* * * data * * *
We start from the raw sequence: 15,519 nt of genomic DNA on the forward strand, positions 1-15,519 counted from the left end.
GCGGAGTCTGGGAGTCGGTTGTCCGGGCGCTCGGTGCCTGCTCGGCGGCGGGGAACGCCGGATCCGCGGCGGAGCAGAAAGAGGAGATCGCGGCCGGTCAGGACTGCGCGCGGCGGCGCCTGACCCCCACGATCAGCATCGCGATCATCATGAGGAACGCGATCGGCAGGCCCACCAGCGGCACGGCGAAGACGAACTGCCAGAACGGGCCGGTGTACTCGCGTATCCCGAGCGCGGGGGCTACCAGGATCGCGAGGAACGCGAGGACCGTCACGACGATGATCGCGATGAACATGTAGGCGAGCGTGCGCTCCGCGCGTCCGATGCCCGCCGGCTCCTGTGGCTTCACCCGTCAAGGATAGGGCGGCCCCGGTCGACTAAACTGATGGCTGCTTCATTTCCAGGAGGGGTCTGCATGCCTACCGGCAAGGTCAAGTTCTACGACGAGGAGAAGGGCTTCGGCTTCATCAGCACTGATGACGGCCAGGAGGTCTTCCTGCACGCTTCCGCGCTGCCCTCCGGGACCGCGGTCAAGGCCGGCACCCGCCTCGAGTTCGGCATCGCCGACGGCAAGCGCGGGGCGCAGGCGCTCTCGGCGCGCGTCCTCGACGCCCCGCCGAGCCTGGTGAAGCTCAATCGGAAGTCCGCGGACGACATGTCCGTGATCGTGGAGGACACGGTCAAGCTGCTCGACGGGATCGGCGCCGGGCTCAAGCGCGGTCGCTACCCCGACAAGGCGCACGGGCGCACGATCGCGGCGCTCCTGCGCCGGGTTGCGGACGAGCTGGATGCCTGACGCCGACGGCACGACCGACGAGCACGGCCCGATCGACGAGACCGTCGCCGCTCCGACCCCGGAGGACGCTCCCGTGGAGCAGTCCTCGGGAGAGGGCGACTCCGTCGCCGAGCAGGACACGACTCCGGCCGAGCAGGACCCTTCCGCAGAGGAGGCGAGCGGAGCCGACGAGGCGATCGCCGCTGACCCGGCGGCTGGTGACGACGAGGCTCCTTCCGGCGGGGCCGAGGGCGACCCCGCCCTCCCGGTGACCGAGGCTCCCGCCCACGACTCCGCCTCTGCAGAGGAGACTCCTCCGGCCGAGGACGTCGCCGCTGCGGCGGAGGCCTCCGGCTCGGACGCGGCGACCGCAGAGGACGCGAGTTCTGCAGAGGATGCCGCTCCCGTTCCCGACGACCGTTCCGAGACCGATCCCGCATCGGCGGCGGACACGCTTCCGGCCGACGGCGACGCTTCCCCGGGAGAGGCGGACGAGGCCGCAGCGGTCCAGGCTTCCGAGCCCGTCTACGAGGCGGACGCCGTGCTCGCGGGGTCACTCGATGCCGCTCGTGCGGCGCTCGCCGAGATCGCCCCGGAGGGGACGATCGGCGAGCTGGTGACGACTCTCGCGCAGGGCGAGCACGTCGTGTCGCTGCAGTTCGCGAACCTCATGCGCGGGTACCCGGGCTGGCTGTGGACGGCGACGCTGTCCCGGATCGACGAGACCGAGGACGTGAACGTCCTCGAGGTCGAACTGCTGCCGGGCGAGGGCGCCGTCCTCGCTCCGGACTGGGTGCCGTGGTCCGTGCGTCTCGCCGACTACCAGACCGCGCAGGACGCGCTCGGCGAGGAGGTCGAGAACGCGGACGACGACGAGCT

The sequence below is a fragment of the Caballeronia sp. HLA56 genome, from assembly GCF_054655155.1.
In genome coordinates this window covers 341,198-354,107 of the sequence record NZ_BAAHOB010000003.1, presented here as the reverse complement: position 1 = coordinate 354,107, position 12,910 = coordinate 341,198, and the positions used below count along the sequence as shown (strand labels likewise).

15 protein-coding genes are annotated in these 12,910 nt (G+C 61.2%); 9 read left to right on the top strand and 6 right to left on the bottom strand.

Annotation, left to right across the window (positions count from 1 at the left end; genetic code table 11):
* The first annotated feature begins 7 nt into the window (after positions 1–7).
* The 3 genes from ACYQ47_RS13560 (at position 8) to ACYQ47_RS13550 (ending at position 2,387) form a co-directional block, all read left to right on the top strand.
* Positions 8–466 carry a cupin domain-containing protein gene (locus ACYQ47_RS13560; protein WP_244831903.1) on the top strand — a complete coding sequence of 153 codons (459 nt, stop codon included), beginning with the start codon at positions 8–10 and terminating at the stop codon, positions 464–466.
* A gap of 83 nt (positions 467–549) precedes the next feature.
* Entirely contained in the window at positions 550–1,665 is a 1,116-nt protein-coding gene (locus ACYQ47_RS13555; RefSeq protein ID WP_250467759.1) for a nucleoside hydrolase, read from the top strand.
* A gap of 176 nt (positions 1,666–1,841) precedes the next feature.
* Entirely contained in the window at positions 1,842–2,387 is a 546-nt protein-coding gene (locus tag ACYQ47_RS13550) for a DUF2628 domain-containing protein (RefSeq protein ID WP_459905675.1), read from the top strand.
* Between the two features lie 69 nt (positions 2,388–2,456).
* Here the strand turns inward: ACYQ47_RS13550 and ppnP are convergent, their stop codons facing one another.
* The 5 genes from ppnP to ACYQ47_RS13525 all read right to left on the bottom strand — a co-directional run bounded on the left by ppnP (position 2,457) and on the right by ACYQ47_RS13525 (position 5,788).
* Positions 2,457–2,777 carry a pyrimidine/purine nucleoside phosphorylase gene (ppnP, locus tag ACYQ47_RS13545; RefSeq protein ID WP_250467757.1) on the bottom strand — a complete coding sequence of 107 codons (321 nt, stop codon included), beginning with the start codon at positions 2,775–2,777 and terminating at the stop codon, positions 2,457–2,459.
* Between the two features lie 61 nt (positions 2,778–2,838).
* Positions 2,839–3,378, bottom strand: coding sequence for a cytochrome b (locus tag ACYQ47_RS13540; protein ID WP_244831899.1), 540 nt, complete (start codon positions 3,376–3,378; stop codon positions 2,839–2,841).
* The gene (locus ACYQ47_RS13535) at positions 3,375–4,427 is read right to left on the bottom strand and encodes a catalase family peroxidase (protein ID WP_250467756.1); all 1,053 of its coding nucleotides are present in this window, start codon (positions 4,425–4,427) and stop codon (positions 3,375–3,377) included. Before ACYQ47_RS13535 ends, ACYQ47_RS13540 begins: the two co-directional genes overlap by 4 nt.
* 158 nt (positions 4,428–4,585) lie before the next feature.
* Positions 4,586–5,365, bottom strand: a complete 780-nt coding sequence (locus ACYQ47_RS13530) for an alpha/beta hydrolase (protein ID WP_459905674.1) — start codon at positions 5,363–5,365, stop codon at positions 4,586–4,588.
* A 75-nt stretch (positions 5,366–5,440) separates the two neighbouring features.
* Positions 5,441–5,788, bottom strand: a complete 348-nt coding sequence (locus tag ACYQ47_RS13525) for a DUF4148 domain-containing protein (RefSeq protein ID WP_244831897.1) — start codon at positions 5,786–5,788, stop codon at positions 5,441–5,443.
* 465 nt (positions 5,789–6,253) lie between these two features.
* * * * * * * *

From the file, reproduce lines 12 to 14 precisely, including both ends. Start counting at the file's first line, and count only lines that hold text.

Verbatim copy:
* A gap of 176 nt (positions 1,666–1,841) precedes the next feature.
* Entirely contained in the window at positions 1,842–2,387 is a 546-nt protein-coding gene (locus tag ACYQ47_RS13550) for a DUF2628 domain-containing protein (RefSeq protein ID WP_459905675.1), read from the top strand.
* Between the two features lie 69 nt (positions 2,388–2,456).